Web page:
The network marketing or multi-level marketing business has become associated with pyramid schemes as "Some schemes may purport to sell a product, but they often simply use the product to hide their pyramid structure." and the fact while some people call MLMs in general "pyramid selling" others use the term to denote an illegal pyramid scheme masquerading as an MLM.
The FTC warns "Not all multilevel marketing plans are legitimate. Some are pyramid schemes. It’s best not to get involved in plans where the money you make is based primarily on the number of distributors you recruit and your sales to them, rather than on your sales to people outside the plan who intend to use the products."
Criticisms of MLM include: price-fixing of products, high initial start-up costs, emphasis on recruitment of lower-tiered salespeople over actual sales, encouraging if not requiring salespeople to purchase and use the company's products, potential exploitation of personal relationships which are used as new sales and recruiting targets, complex and sometimes exaggerated compensation schemes, and cult-like techniques which some groups use to enhance their members' enthusiasm and devotion.
And here's my personal experience, fresh out of JC last year:
I tagged along with my friend to Premier Pure's office at Bugis and they were hard selling us the job. Firstly, they insisted that we sign employment forms immediately (we did, which I realized was a stupid decision on my part later). Lots of her friends were working there and one of her ex classmate gave us a 'job overview' - and despite repeatedly asking him what EXACTLY does the job entail, he did not answer the question and went on and on about stuff like their successful bosses and the cars they drive.
Then he handed us over to someone more senior and she then proceeded to tell us in EXCRUCIATING detail about all their health products, which are all found in the market like water purifiers, health pills and mattresses. That I found strange, cause we hadn't exactly agreed to the job.
Finally at the end of the whole session which lasted more than an hour, she said we should come down the next day for the training session, simply assuming that we were already working for the company. My friend and I declined and asked for them to return our employment forms, which rather curiously, they were very hesitant or in fact, quite persistent on not returning. At this point in time, I got pretty annoyed and kept insisting for the forms, so I guess they realized that we were lost cases and finally let us go.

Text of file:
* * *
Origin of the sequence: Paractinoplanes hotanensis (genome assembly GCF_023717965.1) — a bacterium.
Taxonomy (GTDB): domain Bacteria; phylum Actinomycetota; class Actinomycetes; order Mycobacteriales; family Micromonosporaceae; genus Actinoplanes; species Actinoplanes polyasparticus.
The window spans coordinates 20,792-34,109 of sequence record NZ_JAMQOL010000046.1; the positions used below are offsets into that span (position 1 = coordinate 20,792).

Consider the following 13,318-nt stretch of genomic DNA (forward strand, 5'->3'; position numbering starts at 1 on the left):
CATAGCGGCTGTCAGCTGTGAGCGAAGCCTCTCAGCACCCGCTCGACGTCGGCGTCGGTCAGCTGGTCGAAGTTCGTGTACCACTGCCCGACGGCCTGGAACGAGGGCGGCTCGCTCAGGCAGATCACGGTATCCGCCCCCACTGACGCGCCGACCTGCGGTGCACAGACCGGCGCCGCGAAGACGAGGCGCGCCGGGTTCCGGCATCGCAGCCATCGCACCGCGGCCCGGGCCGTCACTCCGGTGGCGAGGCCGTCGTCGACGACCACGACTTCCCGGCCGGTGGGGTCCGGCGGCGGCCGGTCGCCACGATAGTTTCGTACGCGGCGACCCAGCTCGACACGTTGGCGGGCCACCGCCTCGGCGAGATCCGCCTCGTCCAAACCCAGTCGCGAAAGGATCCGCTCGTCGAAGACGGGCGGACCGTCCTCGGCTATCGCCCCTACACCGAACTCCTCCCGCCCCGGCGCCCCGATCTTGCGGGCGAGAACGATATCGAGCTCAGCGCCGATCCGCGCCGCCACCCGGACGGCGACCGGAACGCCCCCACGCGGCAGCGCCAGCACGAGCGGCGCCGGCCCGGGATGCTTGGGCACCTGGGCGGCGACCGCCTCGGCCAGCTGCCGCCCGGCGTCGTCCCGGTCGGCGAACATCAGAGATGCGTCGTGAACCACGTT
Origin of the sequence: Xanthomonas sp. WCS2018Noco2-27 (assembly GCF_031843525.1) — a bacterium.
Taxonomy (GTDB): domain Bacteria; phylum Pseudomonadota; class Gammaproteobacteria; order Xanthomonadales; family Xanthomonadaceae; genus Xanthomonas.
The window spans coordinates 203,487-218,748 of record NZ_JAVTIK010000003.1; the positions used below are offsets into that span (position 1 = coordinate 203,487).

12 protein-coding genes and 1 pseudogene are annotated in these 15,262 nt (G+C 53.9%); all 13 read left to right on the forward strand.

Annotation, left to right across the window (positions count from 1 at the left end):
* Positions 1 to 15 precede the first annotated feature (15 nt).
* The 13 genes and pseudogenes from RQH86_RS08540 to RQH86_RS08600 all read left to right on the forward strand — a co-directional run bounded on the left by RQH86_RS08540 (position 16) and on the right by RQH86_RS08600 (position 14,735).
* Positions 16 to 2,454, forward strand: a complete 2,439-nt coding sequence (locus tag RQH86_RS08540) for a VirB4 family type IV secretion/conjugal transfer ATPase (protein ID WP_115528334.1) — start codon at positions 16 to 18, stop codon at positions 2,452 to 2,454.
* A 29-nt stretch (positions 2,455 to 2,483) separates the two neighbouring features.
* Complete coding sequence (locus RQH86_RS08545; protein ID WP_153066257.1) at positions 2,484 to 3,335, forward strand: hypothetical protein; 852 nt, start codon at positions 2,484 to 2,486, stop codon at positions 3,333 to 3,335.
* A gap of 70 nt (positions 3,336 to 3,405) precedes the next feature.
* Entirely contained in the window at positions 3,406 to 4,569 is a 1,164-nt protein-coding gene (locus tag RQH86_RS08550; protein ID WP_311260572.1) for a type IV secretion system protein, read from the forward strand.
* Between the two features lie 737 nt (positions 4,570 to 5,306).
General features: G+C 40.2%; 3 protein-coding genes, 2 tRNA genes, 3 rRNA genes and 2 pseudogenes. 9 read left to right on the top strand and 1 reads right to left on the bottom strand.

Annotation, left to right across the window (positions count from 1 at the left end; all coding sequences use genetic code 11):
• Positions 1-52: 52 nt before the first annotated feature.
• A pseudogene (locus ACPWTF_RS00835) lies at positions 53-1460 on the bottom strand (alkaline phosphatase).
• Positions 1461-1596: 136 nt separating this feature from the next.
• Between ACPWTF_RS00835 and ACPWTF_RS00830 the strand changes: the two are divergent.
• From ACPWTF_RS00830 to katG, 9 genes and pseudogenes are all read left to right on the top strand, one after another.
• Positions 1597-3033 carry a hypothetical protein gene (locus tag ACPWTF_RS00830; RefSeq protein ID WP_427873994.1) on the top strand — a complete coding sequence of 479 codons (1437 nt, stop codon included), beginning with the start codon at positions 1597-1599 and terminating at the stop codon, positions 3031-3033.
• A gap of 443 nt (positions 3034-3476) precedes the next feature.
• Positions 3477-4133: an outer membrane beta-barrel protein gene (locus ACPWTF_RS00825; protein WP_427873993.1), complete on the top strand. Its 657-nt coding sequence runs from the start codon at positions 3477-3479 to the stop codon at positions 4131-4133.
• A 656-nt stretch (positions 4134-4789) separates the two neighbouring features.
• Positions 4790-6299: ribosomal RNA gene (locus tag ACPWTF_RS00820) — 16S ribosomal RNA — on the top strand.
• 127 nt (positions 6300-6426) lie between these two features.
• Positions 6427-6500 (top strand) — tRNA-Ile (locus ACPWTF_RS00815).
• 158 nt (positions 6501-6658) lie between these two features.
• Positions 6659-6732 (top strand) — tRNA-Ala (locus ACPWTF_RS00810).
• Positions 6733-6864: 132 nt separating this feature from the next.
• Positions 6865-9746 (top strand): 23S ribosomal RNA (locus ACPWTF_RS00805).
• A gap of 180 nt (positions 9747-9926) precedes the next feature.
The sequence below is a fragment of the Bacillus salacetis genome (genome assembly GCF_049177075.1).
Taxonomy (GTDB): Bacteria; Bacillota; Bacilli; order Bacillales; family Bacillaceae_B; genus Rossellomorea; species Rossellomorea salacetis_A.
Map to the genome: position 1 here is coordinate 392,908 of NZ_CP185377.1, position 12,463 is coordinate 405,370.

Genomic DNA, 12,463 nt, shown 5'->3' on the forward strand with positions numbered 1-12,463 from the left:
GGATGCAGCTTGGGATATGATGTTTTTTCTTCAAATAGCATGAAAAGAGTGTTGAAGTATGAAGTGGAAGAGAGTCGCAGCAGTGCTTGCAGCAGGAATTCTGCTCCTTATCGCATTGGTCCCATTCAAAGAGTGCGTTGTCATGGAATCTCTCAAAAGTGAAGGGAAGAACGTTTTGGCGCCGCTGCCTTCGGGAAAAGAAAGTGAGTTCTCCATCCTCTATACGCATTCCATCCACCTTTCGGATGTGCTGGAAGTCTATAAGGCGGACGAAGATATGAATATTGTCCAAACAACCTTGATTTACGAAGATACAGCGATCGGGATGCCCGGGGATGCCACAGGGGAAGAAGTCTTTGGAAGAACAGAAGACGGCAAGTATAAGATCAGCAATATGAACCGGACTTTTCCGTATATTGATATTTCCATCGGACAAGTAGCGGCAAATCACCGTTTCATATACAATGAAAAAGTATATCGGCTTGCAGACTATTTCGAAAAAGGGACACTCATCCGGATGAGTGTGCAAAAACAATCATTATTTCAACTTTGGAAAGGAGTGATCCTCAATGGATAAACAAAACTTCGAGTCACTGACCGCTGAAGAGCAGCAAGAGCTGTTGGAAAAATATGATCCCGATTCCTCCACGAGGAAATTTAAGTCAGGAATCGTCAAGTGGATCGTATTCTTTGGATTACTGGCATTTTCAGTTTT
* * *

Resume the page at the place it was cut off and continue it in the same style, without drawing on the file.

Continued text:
So my first encounter with an MLM company wasn't exactly fantastic, I grew warier as the interview dragged on. And this raises a few questions:
1. Selling the health products. As I've mentioned before, they're stuff that you already see in the market, cost in the hundreds and run up to a thou. As a student, I can't sell most of them to my friends, leaving me with family and relatives. I enquired if the company has any 'contacts' for us to sell them to, and again they were fudging with the issue, which led me to conclude that essentially you're on your own when it comes to selling.
2. And that leads to the second question of hyper inflated prices / price rigging. I recall a magnetic mattress costing thousand plus, no idea how much that is in stores though. Any ideas?
3. Do you earn primarily from selling the products or your downline? (For the uninitiated, I think a visual best explains a downline: think of a pyramid where you're above the friends you refer the job to, and from whom you earn a cut from when they sell the products - hence the term pyramid scheme) And if it's the latter, is that legitimate?
I apologise in advance for the very wordy post. Just like to bring this to attention, especially to other students out there looking for a job like I was. Some clarifications regarding the nature of this kind of business would also be appreciated.
Please don't join and waste your time. You have higher chances of becoming wealthy and successful by doing more respectable jobs.
My personal experience:
Not say I look down on these people but can you imagine working under a superior who has not even have a basic N/O Level certificate and can't even pronounce the word "Athlete" properly and cant read sentences in full when explaining the products.
That was when I realised this superior was not promoted based on merit (How the hell does he sell a product when he cant even speak properly?) but rather through recruiting more people to join the scheme.